School-Based Screening for Overweight, Central Adiposity and Hypertension: Evidence of a Growing Epidemic

2.50
Hdl Handle:
http://hdl.handle.net/10755/156226
Type:
Presentation
Title:
School-Based Screening for Overweight, Central Adiposity and Hypertension: Evidence of a Growing Epidemic
Abstract:
School-Based Screening for Overweight, Central Adiposity and Hypertension: Evidence of a Growing Epidemic
Conference Sponsor:Sigma Theta Tau International
Conference Year:2008
Author:Meininger, Janet C., PhD, RN, FAAN
P.I. Institution Name:University of Texas Health Science Center
Title:Jamail Distinguished Professor
Co-Authors:Christine A. Brosnan, DrPH, RN; Mona A. Eissa, PhD, MD; Thong Q. Nguyen, MS; Melinda Phillips, BSN, RN; Lisa R. Reyes, PhD, RN, FNP; Sharon Sterchy, EdD; Sandra L. Upchurch, PhD, RN
[Research Paper or Poster Presentation] Obesity (overweight) in children is a significant concern worldwide. This study aimed to assess the prevalence of overweight, at risk of overweight, central adiposity and hypertension in a target population of children in kindergarten through 6th grade in the United States (US). A cross-sectional prevalence survey was conducted with a stratified (by grade level) random sample of homerooms in each of three schools in an urban school district in southeastern Texas. A total of 1070 children (92% response) participated; 67% were Hispanic, 26% were African American. Measurements included body mass index (BMI), central adiposity (waist circumference, waist/height ratio), screening systolic (SBP) and diastolic (DBP) blood pressure (BP), and hypertension identified by measurements on three separate occasions (final BP status). As part of their community health clinical course, BSN students were trained in data collection. Using national standards for BMI by age and gender, 28.7% of the children were overweight (>/= 95th percentile) and 17.9% were at risk of overweight (>/= 85th and < 95th percentile). We found 1.5% of the children underweight. Differences in overweight by gender, ethnic/racial group and grade level were statistically nonsignificant. For central adiposity, 28.8% had a waist circumference >/= 90th percentile and 44.2% had a waist/height ratio >/= 0.5. The percentage with elevated SBP and DBP at screening was 35.9%; after measurement on three occasions, 9.4% remained hypertensive or pre-hypertensive (>/= 90th percentile). Overweight children compared with those < 85th percentile were 4.8 (95% confidence interval, 3.0 û 7.8) times more likely to have final BP status >/= 90th percentile. The results indicate a high prevalence of excess BMI and related risk factors in this population of children. Findings will be discussed in comparison with estimates for children in other studies in the US and worldwide.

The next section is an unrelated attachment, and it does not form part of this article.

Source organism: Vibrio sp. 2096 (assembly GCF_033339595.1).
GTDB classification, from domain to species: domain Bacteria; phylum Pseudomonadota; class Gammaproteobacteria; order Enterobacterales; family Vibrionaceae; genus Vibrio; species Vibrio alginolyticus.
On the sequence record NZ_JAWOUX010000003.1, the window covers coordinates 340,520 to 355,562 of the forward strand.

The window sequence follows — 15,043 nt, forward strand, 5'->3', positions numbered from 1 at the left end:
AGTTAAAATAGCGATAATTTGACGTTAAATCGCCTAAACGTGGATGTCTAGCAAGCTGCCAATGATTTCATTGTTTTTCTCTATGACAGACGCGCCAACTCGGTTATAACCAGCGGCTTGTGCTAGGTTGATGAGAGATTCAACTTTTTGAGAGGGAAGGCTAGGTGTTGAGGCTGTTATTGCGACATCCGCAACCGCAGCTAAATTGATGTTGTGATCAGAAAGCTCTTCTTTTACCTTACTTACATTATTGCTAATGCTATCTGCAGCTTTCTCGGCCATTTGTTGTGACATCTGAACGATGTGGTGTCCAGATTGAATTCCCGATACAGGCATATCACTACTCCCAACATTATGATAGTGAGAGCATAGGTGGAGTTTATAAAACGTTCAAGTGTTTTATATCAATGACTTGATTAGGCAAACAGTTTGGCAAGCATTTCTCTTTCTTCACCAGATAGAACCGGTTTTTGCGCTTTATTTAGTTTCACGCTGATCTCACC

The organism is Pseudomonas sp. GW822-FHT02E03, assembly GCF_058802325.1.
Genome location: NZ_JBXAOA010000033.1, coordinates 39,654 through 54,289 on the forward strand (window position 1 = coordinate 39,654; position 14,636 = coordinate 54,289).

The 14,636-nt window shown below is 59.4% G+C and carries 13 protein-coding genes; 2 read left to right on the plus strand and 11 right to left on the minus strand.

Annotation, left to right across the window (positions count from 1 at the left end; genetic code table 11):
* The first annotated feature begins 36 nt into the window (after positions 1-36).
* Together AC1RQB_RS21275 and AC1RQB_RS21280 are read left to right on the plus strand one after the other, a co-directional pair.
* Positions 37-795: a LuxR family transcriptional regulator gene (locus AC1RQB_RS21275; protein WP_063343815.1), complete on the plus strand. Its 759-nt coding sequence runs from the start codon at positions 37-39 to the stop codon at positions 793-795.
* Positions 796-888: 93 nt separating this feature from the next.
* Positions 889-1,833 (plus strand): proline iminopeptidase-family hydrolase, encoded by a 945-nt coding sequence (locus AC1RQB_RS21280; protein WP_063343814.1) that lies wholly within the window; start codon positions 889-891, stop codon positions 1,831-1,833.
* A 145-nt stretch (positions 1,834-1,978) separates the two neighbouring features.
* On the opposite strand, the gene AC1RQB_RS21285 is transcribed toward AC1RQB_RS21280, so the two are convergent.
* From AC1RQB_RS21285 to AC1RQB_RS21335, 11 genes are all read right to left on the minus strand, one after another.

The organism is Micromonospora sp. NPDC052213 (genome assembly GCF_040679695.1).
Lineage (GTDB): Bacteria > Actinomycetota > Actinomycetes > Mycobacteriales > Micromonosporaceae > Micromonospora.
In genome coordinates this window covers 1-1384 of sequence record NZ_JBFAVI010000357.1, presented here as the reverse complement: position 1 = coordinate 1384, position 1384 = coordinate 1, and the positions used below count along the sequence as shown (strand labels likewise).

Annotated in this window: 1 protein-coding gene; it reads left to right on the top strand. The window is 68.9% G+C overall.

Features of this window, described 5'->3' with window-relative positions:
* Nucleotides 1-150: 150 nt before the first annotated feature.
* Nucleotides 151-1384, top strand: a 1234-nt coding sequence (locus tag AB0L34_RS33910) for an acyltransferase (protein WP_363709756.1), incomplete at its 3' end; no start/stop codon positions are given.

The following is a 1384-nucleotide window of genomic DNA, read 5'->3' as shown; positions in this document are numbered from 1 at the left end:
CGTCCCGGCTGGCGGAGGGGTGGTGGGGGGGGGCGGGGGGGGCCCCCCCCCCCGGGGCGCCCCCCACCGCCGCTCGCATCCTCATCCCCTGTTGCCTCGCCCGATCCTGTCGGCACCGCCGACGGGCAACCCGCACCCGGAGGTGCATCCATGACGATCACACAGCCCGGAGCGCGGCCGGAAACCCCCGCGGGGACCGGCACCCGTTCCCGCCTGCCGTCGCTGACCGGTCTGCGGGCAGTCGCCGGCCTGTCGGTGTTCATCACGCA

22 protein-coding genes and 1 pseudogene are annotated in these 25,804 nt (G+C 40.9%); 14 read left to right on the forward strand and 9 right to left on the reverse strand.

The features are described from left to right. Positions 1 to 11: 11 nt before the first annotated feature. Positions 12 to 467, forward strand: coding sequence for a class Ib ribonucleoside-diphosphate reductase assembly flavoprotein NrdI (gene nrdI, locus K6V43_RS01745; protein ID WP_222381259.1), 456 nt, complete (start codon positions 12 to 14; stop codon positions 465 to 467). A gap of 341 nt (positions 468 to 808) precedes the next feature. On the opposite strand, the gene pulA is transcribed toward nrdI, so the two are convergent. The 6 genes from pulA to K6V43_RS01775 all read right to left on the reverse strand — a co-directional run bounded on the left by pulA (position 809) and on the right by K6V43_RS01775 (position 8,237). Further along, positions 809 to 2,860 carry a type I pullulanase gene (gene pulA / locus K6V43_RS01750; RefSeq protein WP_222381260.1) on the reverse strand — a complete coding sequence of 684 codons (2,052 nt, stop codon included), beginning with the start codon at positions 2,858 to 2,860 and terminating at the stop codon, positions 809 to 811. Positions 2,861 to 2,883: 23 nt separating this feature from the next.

Repository Posting Date:
26-Oct-2011
Date of Publication:
17-Oct-2011
Sponsors:
Sigma Theta Tau International

Full metadata record

DC FieldValue Language
dc.typePresentationen_GB
dc.titleSchool-Based Screening for Overweight, Central Adiposity and Hypertension: Evidence of a Growing Epidemicen_GB
dc.identifier.urihttp://hdl.handle.net/10755/156226-